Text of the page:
ROME (Dec. 29)
Italy’s new President, Giuseppe Saragat, a Socialist, fought both Fascism and Nazism in his native Italy and helped save the lives of many intended victims, Jewish and non-Jewish, of the totalitarian regimes, Jewish circles emphasized here today.
On an official visit to Egypt last April, he told Egyptian Deputy Premier Mahmoud Fawzi that he had visited Israel and that, on that visit, he “had the honor to light a flame in the memorial temple” for the 6,000,000 European Jewish victims of the Nazi holocaust. He bluntly told his Egyptian hosts that “Israel cannot be identified with alleged aggressive Zionism but is a symbol of the persecution suffered by Jews,” and that “Israel is a reality which it would be absurd to deny.”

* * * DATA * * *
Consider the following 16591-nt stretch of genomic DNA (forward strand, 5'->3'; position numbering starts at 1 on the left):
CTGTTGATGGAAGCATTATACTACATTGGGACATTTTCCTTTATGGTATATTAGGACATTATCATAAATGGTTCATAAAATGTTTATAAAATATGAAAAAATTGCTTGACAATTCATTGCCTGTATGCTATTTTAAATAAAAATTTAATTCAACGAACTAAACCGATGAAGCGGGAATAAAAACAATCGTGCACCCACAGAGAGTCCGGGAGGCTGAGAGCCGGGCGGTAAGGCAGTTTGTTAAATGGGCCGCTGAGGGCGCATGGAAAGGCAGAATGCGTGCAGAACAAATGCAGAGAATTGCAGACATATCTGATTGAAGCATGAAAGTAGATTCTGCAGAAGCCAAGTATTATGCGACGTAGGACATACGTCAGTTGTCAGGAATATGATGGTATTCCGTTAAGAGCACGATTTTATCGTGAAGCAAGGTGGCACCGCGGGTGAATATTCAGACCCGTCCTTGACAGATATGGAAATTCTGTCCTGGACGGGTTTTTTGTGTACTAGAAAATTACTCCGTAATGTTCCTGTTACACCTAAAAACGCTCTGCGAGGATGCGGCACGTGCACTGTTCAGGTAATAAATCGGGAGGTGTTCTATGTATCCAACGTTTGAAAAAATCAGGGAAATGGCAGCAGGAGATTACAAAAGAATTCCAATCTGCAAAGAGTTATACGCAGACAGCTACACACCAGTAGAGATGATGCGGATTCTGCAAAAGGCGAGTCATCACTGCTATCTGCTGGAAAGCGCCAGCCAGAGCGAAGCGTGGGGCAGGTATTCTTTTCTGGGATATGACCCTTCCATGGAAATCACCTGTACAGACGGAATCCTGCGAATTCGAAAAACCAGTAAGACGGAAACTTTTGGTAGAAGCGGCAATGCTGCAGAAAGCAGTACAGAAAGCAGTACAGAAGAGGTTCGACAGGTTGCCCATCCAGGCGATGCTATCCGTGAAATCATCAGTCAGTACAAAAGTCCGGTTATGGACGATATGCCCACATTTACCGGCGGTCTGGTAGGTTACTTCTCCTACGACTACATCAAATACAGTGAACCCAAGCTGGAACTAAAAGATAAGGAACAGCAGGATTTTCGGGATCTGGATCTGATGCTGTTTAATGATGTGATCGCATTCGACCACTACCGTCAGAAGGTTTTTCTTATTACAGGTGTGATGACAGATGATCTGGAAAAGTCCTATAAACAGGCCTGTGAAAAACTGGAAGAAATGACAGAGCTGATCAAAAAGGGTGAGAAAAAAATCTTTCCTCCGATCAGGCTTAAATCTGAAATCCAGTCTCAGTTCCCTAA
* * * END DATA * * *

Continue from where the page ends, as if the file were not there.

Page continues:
The Social Democratic leader went into exile in 1926, first to Vienna, then to Paris. He left the French capital in 1940, when the Germans invaded France, and went into hiding in Toulouse in Vichy France. There he organized the flight to Switzerland of the Jewish Socialist, Modigliani, whom he knew to be in special danger.
He returned to Italy and was arrested by the Germans. He escaped and joined the underground resistance in Rome until the city was liberated in June 1944. “Thus the new President shared the destiny of millions of European Jews and Christians who were scattered by the savagery of Fascism and Nazism,” it was pointed out, stressing that he never ceased his efforts to organize his party in exile and its resistance to Nazism while at the same time saving lives and suffering great privation personally.